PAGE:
L’essentiel est invisible pour les yeux

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Dear netizens,

I wanted to start with wishing people a HAPPY NEW YEAR! I hope this year is filled with joy, fortunes, love and fulfillment. I have not written in a while because life was pretty hectic. No, I am as of yet not employed and even though, it hurts me to write that I just wanted to address this right off the bat.

Today, I will write mostly about a big problem which I faced in 2013– and perhaps, this might help someone out there. Perhaps, it wouldn’t be a problem for someone else. Earlier in the year, I wrote about undergraduates asking recent graduates really annoying question– please refer to this post.  In sum, I was ranting about an phenomenon where you would say hi to an acquaintance and the first thing that friend would ask is if I had found a job. The problematic nature of “Have you found a job yet?” is kind of hinted at here:

Don’t ask, “Have you found a job yet?” right before or right after “How are you?” In fact, don’t ask it at all. Instead ask, “What have you been up to?” or “How are you?” Finding a job is very stressful and sometimes people are getting traction in their job searches but it is not manifesting as job offers. Or the simple fact that people are not defined by their jobs. Whether or not this person is currently employed, they still have a lot to contribute to your life and others’ communities. If you are looking to catch up, it may be better to ask open-ended questions and let them volunteer the information.[…] Remember, people will always remember how you make them feel.

After further reflection I realized that the reason why my so-called acquaintances’ persistence at asking me “Have you found a job yet?” right after exchanging hellos bothered me, was because it reduced me to my economic status. Instead, of being Cathryn who loves books, knitting and travelling, I became “Are you employed Cathryn?” There was a feeling that these people sought to categorize me. Additionally, I knew that if I faced any anxiety or problems, these acquaintances would never really be there to help me. If and when I was employed, it would be awkward and even strange for them to spend hours asking me about my job.

My sibling told me that my problem reminded her of a passage in Le Petit Prince by Alexandre Saint-Exupery (Chapter IV):

Les grandes personnes aiment les chiffres. Quand vous leur parlez d’un nouvel ami, elles ne vous questionnent jamais sur l’essentiel. Elles ne vous disent jamais: “Quel est le son de sa voix ? Quels sont les jeux qu’il préfère ? Est-ce qu’il collectionne les papillons ?” Elles vous demandent: “Quel âge a-t-il ? Combien a-t-il de frères ? Combien pèse-t-il ? Combien gagne son père ?” Alors seulement elles croient le connaître. Si vous dites aux grandes personnes: “J’ai vu une belle maison en briques roses, avec des géraniums aux fenêtres et des colombes sur le toit…” elles ne parviennent pas à s’imaginer cette maison. Il faut leur dire: “J’ai vu une maison de cent mille francs.” Alors elles s’écrient: “Comme c’est joli !”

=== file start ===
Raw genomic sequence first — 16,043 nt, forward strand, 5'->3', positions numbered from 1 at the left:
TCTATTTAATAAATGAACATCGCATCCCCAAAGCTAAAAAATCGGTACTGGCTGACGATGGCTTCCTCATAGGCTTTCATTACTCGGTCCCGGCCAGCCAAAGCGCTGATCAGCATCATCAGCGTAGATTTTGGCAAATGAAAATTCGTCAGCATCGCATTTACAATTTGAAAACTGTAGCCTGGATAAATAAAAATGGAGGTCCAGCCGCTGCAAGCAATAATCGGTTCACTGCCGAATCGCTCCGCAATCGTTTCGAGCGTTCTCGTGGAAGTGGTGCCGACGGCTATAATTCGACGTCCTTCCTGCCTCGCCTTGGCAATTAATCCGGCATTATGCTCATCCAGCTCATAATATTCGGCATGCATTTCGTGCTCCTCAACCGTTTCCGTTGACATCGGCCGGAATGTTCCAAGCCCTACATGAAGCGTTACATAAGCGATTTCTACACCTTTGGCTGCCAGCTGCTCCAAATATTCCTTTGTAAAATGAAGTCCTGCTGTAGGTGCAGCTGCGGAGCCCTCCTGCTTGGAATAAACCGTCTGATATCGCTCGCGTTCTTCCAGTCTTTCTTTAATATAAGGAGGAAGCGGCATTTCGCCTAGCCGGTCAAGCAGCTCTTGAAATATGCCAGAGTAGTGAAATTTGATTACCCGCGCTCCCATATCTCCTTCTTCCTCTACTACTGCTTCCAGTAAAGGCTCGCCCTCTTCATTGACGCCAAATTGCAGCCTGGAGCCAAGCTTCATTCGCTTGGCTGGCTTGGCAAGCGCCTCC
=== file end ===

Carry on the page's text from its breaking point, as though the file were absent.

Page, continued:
Translation: 

When you tell them that you have made a new friend, they never ask you any questions about essential matters. They never say to you, “What does his voice sound like? What games does he love best? Does he collect butterflies?” Instead, they demand: “How old is he? How many brothers has he? How much does he weigh? How much money does his father make?” Only from these figures do they think they have learned anything about him. If you were to say to the grown-ups: “I saw a beautiful house made of rosy brick, with geraniums in the windows and doves on the roof,” they would not be able to get any idea of that house at all. You would have to say to them: “I saw a house that cost $20,000.” Then they would exclaim: “Oh, what a pretty house that is!”

Our society has spent so much time defining us according to arbitrary categories : employed vs unemployed, skilled labour vs unskilled labour, racial and ethnic group, economic class and so on so forth. In the excerpt above, the narrator comments on how grown-ups (which I will intepret as society) loves numbers and to attach numbers to someone. Similarly these acquaintances looked no further beyond my economic status for topics of small talk without paying mind to the impact this could have. Until recently, many people defined themselves according to their jobs– which can become a problem.

All of this is just to say remember to value the people in your lives for whom they are and not for the numbers attached to their circumstances. Lady (Un)employed recently published a touching testimony  from an anonymous contributor. I would really recommend that you read it as it addresses the devastating effect that unemployment can have.

After all, the essential is invisible to the eyes of humans.

That’s it from me.

xoxox, S.

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